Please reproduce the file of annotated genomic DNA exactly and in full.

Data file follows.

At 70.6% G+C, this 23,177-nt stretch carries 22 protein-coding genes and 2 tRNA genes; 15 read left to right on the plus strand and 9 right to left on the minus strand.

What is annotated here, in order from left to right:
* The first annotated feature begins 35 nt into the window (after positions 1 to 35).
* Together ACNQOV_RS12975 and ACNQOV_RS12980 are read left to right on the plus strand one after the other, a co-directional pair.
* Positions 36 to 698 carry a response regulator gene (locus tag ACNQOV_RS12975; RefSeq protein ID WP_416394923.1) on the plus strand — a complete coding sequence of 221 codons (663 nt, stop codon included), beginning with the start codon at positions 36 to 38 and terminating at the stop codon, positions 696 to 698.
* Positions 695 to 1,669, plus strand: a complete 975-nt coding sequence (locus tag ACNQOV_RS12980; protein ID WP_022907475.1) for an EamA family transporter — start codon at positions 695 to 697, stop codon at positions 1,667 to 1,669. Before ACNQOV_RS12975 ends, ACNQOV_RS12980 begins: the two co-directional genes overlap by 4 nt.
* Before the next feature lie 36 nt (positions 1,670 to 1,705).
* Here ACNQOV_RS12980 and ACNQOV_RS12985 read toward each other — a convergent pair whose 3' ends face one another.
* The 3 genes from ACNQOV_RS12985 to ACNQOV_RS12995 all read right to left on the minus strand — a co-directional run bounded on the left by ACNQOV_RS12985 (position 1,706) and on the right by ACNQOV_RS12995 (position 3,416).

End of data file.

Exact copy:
At 70.6% G+C, this 23,177-nt stretch carries 22 protein-coding genes and 2 tRNA genes; 15 read left to right on the plus strand and 9 right to left on the minus strand.

What is annotated here, in order from left to right:
* The first annotated feature begins 35 nt into the window (after positions 1 to 35).
* Together ACNQOV_RS12975 and ACNQOV_RS12980 are read left to right on the plus strand one after the other, a co-directional pair.
* Positions 36 to 698 carry a response regulator gene (locus tag ACNQOV_RS12975; RefSeq protein ID WP_416394923.1) on the plus strand — a complete coding sequence of 221 codons (663 nt, stop codon included), beginning with the start codon at positions 36 to 38 and terminating at the stop codon, positions 696 to 698.
* Positions 695 to 1,669, plus strand: a complete 975-nt coding sequence (locus tag ACNQOV_RS12980; protein ID WP_022907475.1) for an EamA family transporter — start codon at positions 695 to 697, stop codon at positions 1,667 to 1,669. Before ACNQOV_RS12975 ends, ACNQOV_RS12980 begins: the two co-directional genes overlap by 4 nt.
* Before the next feature lie 36 nt (positions 1,670 to 1,705).
* Here ACNQOV_RS12980 and ACNQOV_RS12985 read toward each other — a convergent pair whose 3' ends face one another.
* The 3 genes from ACNQOV_RS12985 to ACNQOV_RS12995 all read right to left on the minus strand — a co-directional run bounded on the left by ACNQOV_RS12985 (position 1,706) and on the right by ACNQOV_RS12995 (position 3,416).